New Patent Group Wants Royalties for 4K HEVC Video Codec

HEVC Advance, a new patent group, has warned that it will demand royalties for the HEVC video codec that allows 4K streaming within the same bandwidth now used for 1080p streaming. HEVC, which also can provide 1080p streaming in half the bandwidth, has been seen as the best solution for cost-effective 4K, and the current threat could torpedo its adoption. Currently, HEVC-supported smart TVs have enabled Netflix’s 4K services on those receivers; some smartphones also use HEVC.

streamingUp until now, H.264 has been the video compression standard for online streaming video, and MPEG LA is the consortium representing relevant patent holders, including Apple, Samsung and Fujitsu.

Encoders and decoders are charged fees, but free services such as YouTube are not charged any content-based royalties, making H.264 an attractive video streaming solution. Royalties are also capped, notes Ars Technica. Netflix, for example, pays a top fee of $6.5 million a year for licenses.

Although MPEG LA promised a similar agreement for H.265, HEVC Advance now says it will set a royalty of 0.5 percent of revenue from any broadcaster that uses the codec, reports Ars. “HEVC Advance wants to ditch the free streaming that MPEG LA offered, and charge a royalty for it, even when the software and hardware being used to create the HEVC video are already licensed with the royalty paid.”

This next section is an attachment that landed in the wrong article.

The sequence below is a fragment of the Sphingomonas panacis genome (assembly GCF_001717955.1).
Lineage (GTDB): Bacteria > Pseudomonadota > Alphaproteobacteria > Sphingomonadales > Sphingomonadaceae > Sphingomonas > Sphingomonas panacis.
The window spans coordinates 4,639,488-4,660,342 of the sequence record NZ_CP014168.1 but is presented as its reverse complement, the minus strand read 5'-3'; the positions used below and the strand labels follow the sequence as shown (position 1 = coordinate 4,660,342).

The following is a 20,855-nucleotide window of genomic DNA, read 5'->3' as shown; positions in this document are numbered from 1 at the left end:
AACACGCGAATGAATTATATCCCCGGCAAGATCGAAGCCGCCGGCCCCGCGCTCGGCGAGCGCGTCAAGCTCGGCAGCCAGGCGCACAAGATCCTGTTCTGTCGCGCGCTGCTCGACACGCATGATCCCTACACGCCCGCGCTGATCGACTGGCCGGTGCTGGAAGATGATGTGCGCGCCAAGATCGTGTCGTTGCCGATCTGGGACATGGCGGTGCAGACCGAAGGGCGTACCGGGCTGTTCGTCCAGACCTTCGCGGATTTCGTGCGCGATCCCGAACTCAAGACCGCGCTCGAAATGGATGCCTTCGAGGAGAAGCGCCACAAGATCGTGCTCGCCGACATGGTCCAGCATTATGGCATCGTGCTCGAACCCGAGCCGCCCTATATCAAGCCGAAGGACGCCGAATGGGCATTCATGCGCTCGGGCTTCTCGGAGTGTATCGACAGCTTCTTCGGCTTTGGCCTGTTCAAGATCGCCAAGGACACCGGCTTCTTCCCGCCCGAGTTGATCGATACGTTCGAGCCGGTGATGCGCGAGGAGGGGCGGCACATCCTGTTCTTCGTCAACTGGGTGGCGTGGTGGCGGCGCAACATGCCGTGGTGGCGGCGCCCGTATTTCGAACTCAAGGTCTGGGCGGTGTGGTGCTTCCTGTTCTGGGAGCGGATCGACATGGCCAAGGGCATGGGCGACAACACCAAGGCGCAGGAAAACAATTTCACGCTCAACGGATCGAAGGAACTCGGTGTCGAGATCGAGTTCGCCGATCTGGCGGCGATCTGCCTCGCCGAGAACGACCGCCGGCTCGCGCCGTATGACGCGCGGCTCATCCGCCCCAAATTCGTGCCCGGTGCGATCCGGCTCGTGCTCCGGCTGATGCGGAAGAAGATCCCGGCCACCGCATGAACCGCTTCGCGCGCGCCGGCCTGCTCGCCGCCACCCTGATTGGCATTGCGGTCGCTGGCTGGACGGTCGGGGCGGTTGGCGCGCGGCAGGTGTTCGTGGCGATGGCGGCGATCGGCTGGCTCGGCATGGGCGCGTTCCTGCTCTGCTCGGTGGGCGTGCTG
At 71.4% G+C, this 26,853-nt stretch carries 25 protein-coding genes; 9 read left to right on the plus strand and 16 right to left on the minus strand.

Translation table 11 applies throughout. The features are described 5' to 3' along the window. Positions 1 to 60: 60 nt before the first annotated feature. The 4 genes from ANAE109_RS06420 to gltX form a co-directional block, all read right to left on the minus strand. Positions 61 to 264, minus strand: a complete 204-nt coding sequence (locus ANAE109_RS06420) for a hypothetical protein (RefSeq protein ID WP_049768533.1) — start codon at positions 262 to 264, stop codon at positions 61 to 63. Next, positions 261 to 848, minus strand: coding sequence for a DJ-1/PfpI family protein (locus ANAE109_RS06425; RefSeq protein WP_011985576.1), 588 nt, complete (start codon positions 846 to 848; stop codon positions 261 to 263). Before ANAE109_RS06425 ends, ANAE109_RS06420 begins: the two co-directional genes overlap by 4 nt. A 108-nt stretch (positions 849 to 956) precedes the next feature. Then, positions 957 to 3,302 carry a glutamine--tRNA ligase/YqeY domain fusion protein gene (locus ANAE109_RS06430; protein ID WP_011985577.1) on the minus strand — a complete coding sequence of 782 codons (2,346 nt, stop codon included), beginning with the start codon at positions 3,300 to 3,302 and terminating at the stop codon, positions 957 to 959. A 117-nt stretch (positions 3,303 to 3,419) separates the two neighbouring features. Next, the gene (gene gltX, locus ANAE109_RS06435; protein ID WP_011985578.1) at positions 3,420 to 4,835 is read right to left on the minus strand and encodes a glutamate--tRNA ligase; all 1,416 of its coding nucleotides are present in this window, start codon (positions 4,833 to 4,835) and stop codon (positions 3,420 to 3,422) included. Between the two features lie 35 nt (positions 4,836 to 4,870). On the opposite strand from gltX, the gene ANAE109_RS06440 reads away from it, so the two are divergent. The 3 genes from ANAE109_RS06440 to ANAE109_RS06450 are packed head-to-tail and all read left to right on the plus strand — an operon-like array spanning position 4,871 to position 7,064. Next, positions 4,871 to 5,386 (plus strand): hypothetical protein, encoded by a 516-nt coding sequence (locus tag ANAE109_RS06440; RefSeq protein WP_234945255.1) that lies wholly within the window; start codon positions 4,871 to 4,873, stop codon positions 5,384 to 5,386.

According to the HEVC Advance website, the initial members of the patent pool include GE, Technicolor, Dolby, Philips and Mitsubishi Electric; licensing will be available by end of Q3 2015.

Now that the licensing model used for H.264 is in jeopardy, so is the use of HEVC as a rising standard for 4K. Ars reports that Google and Mozilla are “working on competing codecs with the goal of providing a viable alternative to HEVC,” but notes that existing install base of HEVC-enabled gear will make any competing codec an uphill battle.